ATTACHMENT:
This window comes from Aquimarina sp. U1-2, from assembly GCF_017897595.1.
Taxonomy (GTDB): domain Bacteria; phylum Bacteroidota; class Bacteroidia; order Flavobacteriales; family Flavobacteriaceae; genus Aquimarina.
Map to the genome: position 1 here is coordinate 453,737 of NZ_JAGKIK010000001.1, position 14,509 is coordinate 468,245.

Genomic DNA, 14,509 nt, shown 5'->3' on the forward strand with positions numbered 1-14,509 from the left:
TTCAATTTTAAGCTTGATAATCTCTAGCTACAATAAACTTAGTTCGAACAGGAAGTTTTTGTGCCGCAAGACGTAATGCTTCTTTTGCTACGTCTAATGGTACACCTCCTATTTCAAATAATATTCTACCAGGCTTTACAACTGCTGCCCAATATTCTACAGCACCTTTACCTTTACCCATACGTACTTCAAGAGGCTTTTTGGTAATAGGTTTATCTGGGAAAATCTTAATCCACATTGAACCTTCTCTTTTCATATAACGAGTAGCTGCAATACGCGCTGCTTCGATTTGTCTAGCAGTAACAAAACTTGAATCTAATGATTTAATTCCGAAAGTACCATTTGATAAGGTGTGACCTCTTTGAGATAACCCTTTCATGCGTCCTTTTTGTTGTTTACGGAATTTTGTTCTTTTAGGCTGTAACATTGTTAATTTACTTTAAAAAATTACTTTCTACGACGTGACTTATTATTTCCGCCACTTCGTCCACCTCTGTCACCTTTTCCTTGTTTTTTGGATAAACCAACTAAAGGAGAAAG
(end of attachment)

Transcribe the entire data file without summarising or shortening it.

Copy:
This window comes from Aquimarina sp. U1-2, from assembly GCF_017897595.1.
Taxonomy (GTDB): domain Bacteria; phylum Bacteroidota; class Bacteroidia; order Flavobacteriales; family Flavobacteriaceae; genus Aquimarina.
Map to the genome: position 1 here is coordinate 453,737 of NZ_JAGKIK010000001.1, position 14,509 is coordinate 468,245.

Genomic DNA, 14,509 nt, shown 5'->3' on the forward strand with positions numbered 1-14,509 from the left:
TTCAATTTTAAGCTTGATAATCTCTAGCTACAATAAACTTAGTTCGAACAGGAAGTTTTTGTGCCGCAAGACGTAATGCTTCTTTTGCTACGTCTAATGGTACACCTCCTATTTCAAATAATATTCTACCAGGCTTTACAACTGCTGCCCAATATTCTACAGCACCTTTACCTTTACCCATACGTACTTCAAGAGGCTTTTTGGTAATAGGTTTATCTGGGAAAATCTTAATCCACATTGAACCTTCTCTTTTCATATAACGAGTAGCTGCAATACGCGCTGCTTCGATTTGTCTAGCAGTAACAAAACTTGAATCTAATGATTTAATTCCGAAAGTACCATTTGATAAGGTGTGACCTCTTTGAGATAACCCTTTCATGCGTCCTTTTTGTTGTTTACGGAATTTTGTTCTTTTAGGCTGTAACATTGTTAATTTACTTTAAAAAATTACTTTCTACGACGTGACTTATTATTTCCGCCACTTCGTCCACCTCTGTCACCTTTTCCTTGTTTTTTGGATAAACCAACTAAAGGAGAAAG